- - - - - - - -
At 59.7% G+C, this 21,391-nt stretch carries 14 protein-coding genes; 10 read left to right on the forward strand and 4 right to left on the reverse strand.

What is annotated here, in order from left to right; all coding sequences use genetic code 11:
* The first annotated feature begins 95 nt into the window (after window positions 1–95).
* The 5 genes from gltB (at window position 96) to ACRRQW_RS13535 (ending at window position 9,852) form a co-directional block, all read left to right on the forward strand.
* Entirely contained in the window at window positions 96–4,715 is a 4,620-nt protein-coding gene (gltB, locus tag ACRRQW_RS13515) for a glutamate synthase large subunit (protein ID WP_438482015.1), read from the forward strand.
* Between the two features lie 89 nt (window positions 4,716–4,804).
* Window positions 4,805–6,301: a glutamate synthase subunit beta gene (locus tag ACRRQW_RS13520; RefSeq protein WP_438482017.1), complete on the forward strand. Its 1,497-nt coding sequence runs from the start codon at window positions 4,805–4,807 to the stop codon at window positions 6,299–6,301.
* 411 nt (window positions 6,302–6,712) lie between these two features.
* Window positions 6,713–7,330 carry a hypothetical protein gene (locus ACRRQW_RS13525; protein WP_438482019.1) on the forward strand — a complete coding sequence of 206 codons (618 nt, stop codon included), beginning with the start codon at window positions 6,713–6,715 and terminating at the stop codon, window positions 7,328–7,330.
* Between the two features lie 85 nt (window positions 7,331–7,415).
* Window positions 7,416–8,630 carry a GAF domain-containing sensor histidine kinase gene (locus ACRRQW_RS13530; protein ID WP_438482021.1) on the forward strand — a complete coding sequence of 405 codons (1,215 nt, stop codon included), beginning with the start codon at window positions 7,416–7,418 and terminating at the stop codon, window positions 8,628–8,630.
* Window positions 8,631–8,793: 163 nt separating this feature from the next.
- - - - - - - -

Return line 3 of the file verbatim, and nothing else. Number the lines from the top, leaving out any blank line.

* The first annotated feature begins 95 nt into the window (after window positions 1–95).